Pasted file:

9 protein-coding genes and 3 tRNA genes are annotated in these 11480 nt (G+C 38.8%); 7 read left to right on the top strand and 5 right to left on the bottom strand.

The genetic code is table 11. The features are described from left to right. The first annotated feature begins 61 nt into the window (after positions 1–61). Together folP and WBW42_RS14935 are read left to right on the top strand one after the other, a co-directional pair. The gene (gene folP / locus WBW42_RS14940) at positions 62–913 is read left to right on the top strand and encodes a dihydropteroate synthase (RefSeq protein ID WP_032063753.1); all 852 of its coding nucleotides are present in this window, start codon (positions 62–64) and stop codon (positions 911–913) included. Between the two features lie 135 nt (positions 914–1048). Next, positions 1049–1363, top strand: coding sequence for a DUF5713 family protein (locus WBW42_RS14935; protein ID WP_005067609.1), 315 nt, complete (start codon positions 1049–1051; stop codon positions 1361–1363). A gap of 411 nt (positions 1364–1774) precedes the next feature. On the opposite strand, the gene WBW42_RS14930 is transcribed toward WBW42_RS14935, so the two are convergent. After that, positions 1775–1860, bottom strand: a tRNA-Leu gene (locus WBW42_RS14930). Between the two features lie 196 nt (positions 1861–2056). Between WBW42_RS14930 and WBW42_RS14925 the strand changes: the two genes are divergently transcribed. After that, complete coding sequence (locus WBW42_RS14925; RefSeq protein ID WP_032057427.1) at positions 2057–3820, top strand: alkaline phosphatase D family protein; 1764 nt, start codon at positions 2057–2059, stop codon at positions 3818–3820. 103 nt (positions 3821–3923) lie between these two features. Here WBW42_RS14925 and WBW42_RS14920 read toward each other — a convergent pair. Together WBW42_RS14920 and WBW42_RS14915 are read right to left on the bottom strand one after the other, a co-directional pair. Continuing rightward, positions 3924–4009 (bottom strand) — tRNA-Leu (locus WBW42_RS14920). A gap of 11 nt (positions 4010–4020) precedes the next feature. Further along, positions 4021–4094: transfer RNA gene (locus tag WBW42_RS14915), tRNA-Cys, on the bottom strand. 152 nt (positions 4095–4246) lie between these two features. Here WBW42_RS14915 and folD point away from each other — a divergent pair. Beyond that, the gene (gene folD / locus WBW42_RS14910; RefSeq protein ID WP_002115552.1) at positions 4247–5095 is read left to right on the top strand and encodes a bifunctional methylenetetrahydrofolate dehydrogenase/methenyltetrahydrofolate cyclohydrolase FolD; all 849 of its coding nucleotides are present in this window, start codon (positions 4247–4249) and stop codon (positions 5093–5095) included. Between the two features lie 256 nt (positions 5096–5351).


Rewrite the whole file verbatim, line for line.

9 protein-coding genes and 3 tRNA genes are annotated in these 11480 nt (G+C 38.8%); 7 read left to right on the top strand and 5 right to left on the bottom strand.

The genetic code is table 11. The features are described from left to right. The first annotated feature begins 61 nt into the window (after positions 1–61). Together folP and WBW42_RS14935 are read left to right on the top strand one after the other, a co-directional pair. The gene (gene folP / locus WBW42_RS14940) at positions 62–913 is read left to right on the top strand and encodes a dihydropteroate synthase (RefSeq protein ID WP_032063753.1); all 852 of its coding nucleotides are present in this window, start codon (positions 62–64) and stop codon (positions 911–913) included. Between the two features lie 135 nt (positions 914–1048). Next, positions 1049–1363, top strand: coding sequence for a DUF5713 family protein (locus WBW42_RS14935; protein ID WP_005067609.1), 315 nt, complete (start codon positions 1049–1051; stop codon positions 1361–1363). A gap of 411 nt (positions 1364–1774) precedes the next feature. On the opposite strand, the gene WBW42_RS14930 is transcribed toward WBW42_RS14935, so the two are convergent. After that, positions 1775–1860, bottom strand: a tRNA-Leu gene (locus WBW42_RS14930). Between the two features lie 196 nt (positions 1861–2056). Between WBW42_RS14930 and WBW42_RS14925 the strand changes: the two genes are divergently transcribed. After that, complete coding sequence (locus WBW42_RS14925; RefSeq protein ID WP_032057427.1) at positions 2057–3820, top strand: alkaline phosphatase D family protein; 1764 nt, start codon at positions 2057–2059, stop codon at positions 3818–3820. 103 nt (positions 3821–3923) lie between these two features. Here WBW42_RS14925 and WBW42_RS14920 read toward each other — a convergent pair. Together WBW42_RS14920 and WBW42_RS14915 are read right to left on the bottom strand one after the other, a co-directional pair. Continuing rightward, positions 3924–4009 (bottom strand) — tRNA-Leu (locus WBW42_RS14920). A gap of 11 nt (positions 4010–4020) precedes the next feature. Further along, positions 4021–4094: transfer RNA gene (locus tag WBW42_RS14915), tRNA-Cys, on the bottom strand. 152 nt (positions 4095–4246) lie between these two features. Here WBW42_RS14915 and folD point away from each other — a divergent pair. Beyond that, the gene (gene folD / locus WBW42_RS14910; RefSeq protein ID WP_002115552.1) at positions 4247–5095 is read left to right on the top strand and encodes a bifunctional methylenetetrahydrofolate dehydrogenase/methenyltetrahydrofolate cyclohydrolase FolD; all 849 of its coding nucleotides are present in this window, start codon (positions 4247–4249) and stop codon (positions 5093–5095) included. Between the two features lie 256 nt (positions 5096–5351).